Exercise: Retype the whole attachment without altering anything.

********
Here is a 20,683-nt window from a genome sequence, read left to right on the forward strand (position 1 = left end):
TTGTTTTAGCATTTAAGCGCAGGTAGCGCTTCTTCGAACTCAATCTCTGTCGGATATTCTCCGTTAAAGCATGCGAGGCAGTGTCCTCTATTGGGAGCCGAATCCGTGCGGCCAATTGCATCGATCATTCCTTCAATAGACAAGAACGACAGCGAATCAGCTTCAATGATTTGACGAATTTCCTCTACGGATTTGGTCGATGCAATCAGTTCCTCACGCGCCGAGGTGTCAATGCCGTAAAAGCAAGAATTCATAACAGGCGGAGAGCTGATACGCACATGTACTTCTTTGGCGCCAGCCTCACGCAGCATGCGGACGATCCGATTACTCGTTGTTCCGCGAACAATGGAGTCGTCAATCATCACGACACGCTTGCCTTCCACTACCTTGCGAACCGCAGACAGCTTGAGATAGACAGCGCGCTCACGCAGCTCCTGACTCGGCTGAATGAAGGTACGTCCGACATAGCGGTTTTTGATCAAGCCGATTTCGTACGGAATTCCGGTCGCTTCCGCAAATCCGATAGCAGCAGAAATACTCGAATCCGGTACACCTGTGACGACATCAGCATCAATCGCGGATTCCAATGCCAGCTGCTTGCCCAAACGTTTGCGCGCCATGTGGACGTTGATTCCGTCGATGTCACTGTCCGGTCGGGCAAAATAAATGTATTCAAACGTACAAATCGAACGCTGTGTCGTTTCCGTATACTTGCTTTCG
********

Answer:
Here is a 20,683-nt window from a genome sequence, read left to right on the forward strand (position 1 = left end):
TTGTTTTAGCATTTAAGCGCAGGTAGCGCTTCTTCGAACTCAATCTCTGTCGGATATTCTCCGTTAAAGCATGCGAGGCAGTGTCCTCTATTGGGAGCCGAATCCGTGCGGCCAATTGCATCGATCATTCCTTCAATAGACAAGAACGACAGCGAATCAGCTTCAATGATTTGACGAATTTCCTCTACGGATTTGGTCGATGCAATCAGTTCCTCACGCGCCGAGGTGTCAATGCCGTAAAAGCAAGAATTCATAACAGGCGGAGAGCTGATACGCACATGTACTTCTTTGGCGCCAGCCTCACGCAGCATGCGGACGATCCGATTACTCGTTGTTCCGCGAACAATGGAGTCGTCAATCATCACGACACGCTTGCCTTCCACTACCTTGCGAACCGCAGACAGCTTGAGATAGACAGCGCGCTCACGCAGCTCCTGACTCGGCTGAATGAAGGTACGTCCGACATAGCGGTTTTTGATCAAGCCGATTTCGTACGGAATTCCGGTCGCTTCCGCAAATCCGATAGCAGCAGAAATACTCGAATCCGGTACACCTGTGACGACATCAGCATCAATCGCGGATTCCAATGCCAGCTGCTTGCCCAAACGTTTGCGCGCCATGTGGACGTTGATTCCGTCGATGTCACTGTCCGGTCGGGCAAAATAAATGTATTCAAACGTACAAATCGAACGCTGTGTCGTTTCCGTATACTTGCTTTCG